When reaching a certain offset frequency, spurious suppression can reach more than -70 dBc. For modulating spurious content, the farther the frequency offset distance from the carrier and the higher the lowpass loop order is, the stronger the spurious suppression will be. Figure 4 shows the frequency step distribution obtained with these restraints. High resolution is not possible when the frequency falls within the hatched areas, only within the blank area. 

Frequency step distribution
4. This plot shows the frequency step distribution of output frequency using a 100-MHz reference frequency.

To solve this dilemma, a variable reference frequency was needed and a variable reference source program to determine and change the reference frequency. For example, with reference frequency A, when the output frequency falls within the hatched area, the reference frequency will be changes to a frequency B. The hatched area of frequencies A and B do not overlap. Thus, the hatched area of A becomes the blank area of B, and the original modulation spurious signals will be suppressed by the lowpass loop. By changing the reference frequency, high frequency resolution can be achieved in all these areas (Fig. 5).

Frequency step distribution
5. This plot shows the frequency step distribution of output frequency using variable reference frequency.

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Formulating the Program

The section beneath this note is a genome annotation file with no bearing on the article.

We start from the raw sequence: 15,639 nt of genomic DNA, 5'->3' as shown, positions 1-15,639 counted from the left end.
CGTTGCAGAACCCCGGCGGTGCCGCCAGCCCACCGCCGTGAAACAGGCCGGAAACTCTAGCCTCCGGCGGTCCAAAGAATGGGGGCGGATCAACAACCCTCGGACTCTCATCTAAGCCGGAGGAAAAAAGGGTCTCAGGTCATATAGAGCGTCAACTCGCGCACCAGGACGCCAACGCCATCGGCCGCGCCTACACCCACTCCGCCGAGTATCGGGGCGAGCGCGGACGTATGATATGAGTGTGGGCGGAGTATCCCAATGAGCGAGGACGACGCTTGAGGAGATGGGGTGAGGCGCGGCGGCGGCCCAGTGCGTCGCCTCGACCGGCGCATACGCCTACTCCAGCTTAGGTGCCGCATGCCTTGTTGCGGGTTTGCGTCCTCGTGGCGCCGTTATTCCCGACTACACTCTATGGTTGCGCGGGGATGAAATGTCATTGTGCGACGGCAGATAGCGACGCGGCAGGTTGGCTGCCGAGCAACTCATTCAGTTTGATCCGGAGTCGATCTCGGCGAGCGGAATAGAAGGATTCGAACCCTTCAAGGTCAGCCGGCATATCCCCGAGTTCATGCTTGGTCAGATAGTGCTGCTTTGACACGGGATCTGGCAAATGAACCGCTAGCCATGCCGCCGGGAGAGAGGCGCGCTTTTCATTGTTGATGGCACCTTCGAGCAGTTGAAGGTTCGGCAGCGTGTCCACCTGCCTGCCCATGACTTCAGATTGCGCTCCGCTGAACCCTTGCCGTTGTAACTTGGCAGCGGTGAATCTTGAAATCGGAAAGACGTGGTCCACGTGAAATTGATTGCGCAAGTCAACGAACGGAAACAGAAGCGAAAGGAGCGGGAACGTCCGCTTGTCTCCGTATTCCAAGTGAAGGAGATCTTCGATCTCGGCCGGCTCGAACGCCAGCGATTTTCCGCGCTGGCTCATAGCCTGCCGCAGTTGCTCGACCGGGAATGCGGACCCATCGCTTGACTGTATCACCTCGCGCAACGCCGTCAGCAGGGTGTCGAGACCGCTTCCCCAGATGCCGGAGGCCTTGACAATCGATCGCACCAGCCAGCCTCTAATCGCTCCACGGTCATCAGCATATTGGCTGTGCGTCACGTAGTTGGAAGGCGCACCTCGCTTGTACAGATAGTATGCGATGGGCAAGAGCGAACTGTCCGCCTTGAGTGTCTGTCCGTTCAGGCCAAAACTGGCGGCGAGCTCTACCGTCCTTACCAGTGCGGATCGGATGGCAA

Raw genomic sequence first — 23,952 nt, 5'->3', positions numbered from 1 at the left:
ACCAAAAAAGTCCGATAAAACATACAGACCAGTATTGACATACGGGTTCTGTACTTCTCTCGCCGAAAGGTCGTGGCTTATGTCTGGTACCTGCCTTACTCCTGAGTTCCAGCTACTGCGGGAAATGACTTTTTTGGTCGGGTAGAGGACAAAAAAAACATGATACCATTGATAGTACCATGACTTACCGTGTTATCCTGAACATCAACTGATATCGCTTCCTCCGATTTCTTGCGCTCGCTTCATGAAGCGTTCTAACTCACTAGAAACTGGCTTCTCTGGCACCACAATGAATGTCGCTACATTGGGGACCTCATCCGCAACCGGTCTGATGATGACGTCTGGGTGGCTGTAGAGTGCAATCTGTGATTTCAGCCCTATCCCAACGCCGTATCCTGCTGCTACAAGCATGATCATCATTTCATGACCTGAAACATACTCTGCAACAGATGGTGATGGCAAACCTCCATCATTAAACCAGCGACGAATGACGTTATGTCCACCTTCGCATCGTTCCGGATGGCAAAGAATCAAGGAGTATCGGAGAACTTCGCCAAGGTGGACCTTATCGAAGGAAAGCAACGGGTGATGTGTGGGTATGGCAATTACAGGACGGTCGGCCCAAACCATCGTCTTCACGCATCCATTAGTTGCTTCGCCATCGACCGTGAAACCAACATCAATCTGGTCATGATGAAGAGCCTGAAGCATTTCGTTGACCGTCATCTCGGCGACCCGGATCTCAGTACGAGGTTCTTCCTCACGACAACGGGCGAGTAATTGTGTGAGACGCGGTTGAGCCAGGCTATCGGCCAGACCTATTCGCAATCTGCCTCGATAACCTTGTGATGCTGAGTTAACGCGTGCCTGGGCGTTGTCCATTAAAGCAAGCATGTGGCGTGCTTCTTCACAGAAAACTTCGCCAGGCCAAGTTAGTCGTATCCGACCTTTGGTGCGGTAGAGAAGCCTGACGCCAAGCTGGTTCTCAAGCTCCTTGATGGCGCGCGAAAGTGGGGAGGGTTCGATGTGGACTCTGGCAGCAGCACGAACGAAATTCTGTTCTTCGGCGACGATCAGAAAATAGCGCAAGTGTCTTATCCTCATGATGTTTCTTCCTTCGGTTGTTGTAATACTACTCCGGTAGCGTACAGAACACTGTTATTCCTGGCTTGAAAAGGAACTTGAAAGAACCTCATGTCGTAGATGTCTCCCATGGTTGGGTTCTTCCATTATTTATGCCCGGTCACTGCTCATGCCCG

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Of course, such a solution depends on finding frequencies A and B. If a frequency C is the result of a common multiple of A and B, then regardless of which frequency is the reference, small frequency steps cannot be reached around C. The least-common multiple of the reference frequency determines the bandwidth of the frequency synthesizer, and the least-common multiple output frequency cannot fall within the required frequency band. To obtain a wider output bandwidth, more prime frequencies are needed to increase the number of least-common multiple, and the frequency of the least-common multiple must apply across the full output frequency range. 

Fabricated synthesizer
6. This photograph shows the fabricated synthesizer with variable reference frequency.

For the current program, 46 and 50 MHz were chosen as reference frequencies to evaluate their differences on synthesizer spurious performance. The reference frequencies were obtained by using the model AD9517-2 PLL chip and model ADG904 switch chip, both from Analog Devices. For the main loop, a model AD9910 from Analog Devices was chosen as the DDS; the model AD4002 from Analog Devices as the PFD; model ROS-3360 from Mini-Circuits as the VCO; model HMC426 from Hittite Microwave Corp. as the prescaler; and model AD8671 from Analog Devices as the loop voltage gain link for the LPF. Figure 6 shows the prototype frequency synthesizer based on these parts.

50-MHz reference frequency
7. In this plot, a 50-MHz reference frequency and 100-kHz step size were used for a 2.7-GHz output.

The basic idea of this frequency synthesizer design is to use variable reference frequencies to avoid fractional spurious signals. Figure 7 shows the result of using 50 MHz as the reference frequency and a 100-kHz step to generate a 2.7-GHz output signal, with excessive fractional and intermodulation spurious content. When the frequency step is 100 kHz, fractional spurious content falls within the loop bandwidth, at about -40 dBc.